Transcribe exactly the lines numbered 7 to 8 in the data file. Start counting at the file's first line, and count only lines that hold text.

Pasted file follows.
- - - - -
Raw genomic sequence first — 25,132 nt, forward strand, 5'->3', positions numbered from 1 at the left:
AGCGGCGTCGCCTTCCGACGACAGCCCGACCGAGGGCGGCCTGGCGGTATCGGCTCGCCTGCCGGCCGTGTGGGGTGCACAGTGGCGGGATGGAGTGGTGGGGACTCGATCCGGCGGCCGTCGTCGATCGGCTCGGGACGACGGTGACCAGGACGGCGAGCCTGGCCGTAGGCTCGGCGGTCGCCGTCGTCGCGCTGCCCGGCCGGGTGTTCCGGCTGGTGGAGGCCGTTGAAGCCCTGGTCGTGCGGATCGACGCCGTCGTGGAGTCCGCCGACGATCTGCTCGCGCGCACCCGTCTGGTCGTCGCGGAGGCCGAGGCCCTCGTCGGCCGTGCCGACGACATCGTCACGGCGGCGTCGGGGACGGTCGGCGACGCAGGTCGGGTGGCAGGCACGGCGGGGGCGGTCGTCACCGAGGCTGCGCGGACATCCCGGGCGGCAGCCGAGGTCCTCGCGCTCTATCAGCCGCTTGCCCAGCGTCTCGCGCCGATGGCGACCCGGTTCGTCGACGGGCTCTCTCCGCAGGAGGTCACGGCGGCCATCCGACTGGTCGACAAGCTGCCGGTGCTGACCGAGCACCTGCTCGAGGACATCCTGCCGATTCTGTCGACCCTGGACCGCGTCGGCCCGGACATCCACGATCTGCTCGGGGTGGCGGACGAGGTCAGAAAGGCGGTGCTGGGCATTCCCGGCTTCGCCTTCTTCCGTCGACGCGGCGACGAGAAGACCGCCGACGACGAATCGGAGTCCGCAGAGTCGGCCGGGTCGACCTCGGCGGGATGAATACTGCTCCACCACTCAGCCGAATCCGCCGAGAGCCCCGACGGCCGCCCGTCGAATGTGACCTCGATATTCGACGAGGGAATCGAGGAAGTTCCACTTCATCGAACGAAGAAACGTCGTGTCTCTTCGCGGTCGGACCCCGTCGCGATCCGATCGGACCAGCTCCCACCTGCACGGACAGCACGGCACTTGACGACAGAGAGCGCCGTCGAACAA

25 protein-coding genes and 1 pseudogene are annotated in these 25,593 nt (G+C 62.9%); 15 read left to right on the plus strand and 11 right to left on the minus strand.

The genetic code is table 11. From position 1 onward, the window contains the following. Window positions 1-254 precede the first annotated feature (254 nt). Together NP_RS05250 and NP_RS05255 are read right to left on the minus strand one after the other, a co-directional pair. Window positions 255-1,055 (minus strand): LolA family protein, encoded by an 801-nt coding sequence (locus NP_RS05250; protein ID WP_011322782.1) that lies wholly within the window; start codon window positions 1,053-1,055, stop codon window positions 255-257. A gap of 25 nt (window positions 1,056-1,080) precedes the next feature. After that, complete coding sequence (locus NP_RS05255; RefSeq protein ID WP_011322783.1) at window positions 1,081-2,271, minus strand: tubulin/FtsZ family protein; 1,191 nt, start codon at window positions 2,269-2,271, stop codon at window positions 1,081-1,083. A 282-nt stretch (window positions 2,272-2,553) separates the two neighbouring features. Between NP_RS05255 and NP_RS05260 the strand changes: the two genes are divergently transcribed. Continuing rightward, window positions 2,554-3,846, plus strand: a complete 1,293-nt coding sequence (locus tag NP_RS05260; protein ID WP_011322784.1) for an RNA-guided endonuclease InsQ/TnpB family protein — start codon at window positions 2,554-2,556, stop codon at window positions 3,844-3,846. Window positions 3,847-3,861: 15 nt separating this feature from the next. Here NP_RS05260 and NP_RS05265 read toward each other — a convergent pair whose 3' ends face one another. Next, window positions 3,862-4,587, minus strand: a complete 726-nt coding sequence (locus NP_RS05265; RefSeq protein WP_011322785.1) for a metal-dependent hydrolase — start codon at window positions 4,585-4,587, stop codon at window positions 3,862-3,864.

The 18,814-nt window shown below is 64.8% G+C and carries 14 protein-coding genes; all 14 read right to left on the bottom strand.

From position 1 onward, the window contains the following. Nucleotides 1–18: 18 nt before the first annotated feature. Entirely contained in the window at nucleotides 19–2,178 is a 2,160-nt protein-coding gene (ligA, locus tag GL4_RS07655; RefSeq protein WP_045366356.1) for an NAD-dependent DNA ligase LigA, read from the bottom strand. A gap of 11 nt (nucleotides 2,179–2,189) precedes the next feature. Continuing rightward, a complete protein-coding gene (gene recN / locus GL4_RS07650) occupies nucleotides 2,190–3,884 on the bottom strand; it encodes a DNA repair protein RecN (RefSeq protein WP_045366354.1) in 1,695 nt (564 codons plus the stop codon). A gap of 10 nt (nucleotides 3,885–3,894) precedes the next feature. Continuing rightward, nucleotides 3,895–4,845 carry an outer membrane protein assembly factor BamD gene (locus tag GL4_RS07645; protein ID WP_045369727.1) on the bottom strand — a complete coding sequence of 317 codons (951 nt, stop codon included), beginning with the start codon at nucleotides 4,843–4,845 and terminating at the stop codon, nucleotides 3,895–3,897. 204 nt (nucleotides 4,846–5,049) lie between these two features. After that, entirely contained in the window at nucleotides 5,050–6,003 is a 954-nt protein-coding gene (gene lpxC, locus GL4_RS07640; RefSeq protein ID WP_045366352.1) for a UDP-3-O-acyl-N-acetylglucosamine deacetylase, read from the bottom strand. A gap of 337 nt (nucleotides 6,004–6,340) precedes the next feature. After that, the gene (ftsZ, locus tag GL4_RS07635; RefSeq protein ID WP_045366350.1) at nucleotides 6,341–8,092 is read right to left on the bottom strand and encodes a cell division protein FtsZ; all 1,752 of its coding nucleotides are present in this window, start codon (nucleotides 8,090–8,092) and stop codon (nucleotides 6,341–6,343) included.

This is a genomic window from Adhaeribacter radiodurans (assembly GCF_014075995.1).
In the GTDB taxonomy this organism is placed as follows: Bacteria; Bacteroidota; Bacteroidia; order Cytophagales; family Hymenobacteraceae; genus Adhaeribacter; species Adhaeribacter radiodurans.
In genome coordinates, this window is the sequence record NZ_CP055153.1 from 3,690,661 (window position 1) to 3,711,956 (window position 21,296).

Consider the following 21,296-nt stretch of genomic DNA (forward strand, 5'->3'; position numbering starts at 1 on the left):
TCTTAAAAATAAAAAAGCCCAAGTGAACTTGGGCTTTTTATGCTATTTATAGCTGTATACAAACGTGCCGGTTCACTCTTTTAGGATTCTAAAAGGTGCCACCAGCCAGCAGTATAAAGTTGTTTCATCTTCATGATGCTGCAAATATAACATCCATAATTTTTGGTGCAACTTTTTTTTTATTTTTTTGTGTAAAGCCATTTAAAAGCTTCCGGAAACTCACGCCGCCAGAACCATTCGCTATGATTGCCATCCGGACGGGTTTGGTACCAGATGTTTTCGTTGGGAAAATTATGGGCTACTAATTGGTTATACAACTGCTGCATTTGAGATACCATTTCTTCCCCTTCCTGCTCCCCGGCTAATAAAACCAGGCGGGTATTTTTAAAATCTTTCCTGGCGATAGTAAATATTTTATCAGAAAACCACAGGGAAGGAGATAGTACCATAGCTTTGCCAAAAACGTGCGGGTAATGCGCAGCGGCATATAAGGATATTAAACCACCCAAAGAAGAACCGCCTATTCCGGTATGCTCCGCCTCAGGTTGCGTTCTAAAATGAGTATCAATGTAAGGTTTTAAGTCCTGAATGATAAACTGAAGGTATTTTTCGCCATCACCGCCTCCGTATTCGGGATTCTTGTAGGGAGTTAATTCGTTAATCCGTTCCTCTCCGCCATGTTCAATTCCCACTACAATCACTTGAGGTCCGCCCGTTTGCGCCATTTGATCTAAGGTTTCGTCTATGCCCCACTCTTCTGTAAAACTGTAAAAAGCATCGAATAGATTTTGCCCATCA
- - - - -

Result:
This is a genomic window from Adhaeribacter radiodurans (assembly GCF_014075995.1).
In the GTDB taxonomy this organism is placed as follows: Bacteria; Bacteroidota; Bacteroidia; order Cytophagales; family Hymenobacteraceae; genus Adhaeribacter; species Adhaeribacter radiodurans.